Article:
My Westie is 11 years old. 
When we began walks in the real world, he thought it necessary to bark and get excited when we came across other dogs. 
Every time we went for a walk I knew at some point we would come across a situation that would cause him to bark and lunge, leaving me to deal with the aftermath.
By this point in his life I had gone to puppy classes, had in home private training and read lots of how to books.
One thing the books, classes and in home training didn’t cover was the embarrassment factor of being at the end of the leash of a barking, lunging dog. 
I continued my walks, knowing this would happen time and time again; setting him up for failure each time.
People would walk by, flash a sympathetic smile and move on, often with their ill mannered dog at the end of their leash. The fact that he is a smaller dog made it even worse as he would do this to any size dog.
You know what happens then, right? “Oh look how cute” is the usual comment.
One of my children was afraid of clowns as a young child. I did everything in my power to keep her from bumping in to them. Before birthday parties I would ask if there was going to be a clown and make adjustments as necessary. Often it was simply to say “Please don’t approach my child”. Problem solved.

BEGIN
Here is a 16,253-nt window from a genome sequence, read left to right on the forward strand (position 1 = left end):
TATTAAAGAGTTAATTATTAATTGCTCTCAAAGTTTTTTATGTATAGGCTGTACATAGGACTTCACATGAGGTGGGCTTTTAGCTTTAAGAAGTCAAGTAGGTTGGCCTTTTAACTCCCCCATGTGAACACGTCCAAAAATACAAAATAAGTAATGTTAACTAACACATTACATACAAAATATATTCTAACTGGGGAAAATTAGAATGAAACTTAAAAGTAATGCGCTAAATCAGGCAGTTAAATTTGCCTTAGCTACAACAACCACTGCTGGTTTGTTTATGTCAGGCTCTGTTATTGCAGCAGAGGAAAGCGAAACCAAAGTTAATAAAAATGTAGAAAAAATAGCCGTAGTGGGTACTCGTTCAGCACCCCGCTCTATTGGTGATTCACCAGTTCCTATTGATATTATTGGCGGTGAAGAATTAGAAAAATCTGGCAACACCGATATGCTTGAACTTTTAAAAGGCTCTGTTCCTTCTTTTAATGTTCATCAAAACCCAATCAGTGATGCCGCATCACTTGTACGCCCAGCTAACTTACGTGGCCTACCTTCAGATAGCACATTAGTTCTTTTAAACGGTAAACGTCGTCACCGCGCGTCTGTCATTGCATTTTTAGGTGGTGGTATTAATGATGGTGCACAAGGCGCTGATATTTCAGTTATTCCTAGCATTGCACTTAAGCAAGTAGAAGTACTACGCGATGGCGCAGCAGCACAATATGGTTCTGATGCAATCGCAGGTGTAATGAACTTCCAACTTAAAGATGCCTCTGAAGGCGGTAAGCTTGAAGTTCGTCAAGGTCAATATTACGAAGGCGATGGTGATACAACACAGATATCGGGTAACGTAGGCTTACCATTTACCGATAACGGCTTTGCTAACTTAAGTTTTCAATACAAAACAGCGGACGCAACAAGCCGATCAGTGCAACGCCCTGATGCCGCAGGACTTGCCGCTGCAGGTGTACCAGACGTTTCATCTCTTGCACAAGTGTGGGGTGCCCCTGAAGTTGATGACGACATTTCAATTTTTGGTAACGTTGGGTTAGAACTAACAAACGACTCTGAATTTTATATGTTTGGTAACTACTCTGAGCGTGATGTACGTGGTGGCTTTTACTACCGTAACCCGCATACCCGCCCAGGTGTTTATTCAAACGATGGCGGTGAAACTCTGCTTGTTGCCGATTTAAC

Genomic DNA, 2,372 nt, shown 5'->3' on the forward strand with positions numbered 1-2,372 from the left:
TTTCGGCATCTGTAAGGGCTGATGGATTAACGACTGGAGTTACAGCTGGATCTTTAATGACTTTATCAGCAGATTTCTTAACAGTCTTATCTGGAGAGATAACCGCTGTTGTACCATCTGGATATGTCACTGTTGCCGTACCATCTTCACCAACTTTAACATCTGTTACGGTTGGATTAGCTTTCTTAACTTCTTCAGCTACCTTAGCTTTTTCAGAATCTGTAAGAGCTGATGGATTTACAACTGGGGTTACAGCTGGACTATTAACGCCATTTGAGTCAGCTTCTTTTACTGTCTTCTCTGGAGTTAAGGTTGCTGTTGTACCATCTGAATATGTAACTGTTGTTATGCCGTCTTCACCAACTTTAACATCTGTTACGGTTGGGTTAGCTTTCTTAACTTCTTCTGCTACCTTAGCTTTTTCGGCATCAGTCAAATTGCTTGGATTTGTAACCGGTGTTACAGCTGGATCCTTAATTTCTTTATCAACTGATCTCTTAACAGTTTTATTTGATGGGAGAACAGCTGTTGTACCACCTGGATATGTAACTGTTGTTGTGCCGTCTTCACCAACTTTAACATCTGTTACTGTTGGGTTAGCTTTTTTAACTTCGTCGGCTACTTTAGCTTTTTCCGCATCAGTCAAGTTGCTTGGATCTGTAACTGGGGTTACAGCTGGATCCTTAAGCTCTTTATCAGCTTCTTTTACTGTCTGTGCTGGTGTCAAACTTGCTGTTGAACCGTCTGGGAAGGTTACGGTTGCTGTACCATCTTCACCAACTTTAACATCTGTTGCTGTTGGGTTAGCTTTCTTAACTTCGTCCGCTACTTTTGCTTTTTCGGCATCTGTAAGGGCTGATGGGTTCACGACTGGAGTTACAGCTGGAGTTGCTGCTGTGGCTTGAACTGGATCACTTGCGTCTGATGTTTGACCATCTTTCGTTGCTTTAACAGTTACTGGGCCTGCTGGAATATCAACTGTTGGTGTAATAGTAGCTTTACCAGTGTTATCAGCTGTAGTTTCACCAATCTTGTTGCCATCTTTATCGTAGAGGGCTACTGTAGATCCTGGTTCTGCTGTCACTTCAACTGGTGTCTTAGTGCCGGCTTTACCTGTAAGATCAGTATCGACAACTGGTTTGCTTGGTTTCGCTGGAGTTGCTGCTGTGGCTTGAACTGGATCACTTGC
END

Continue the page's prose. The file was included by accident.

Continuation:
I am not one to think of my dogs as my “furry children”. They are my dogs, my companions, part of my family. 
One day a switch flipped in my head. I wish I could say what triggered it but I have no idea. I just remember thinking to myself, I wasn’t going to put my dog in that position any more. It was something I had the power to control. Why would I stand by while he was so stressed? It just didn’t make sense any more. More importantly, I just didn’t care what other people thought.
I began to research. One of the methods I read about referred to “open bar/closed bar”. In a nutshell it is treating the dog as long as the trigger is present. The moment the trigger disappears, the treats stop. 
This is basic classical conditioning: change the emotional response from a negative one to a positive one by teaching the dog that the presence of the trigger (other dog in this case) predicts really good stuff.
On the surface, it looks like you are rewarding the dog for barking and lunging. Not so.

I never left my house without treats in my pocket. I began to cross the street when I saw someone approaching. I stopped wherever I was. I would go up driveways, walkways, grassy areas. I did what I had to in order to give the distance he needed.
He often would still bark, but he was able to take the treats. Over time, with many repetitions, he began to look up at me when he saw a trigger – bingo! That’s the beginning of a new response. 

The big change was me getting over being embarrassed at my dog’s behavior and taking the steps to change it.
Once I stopped caring about what strangers thought, I was able to make progress and be my dog’s advocate.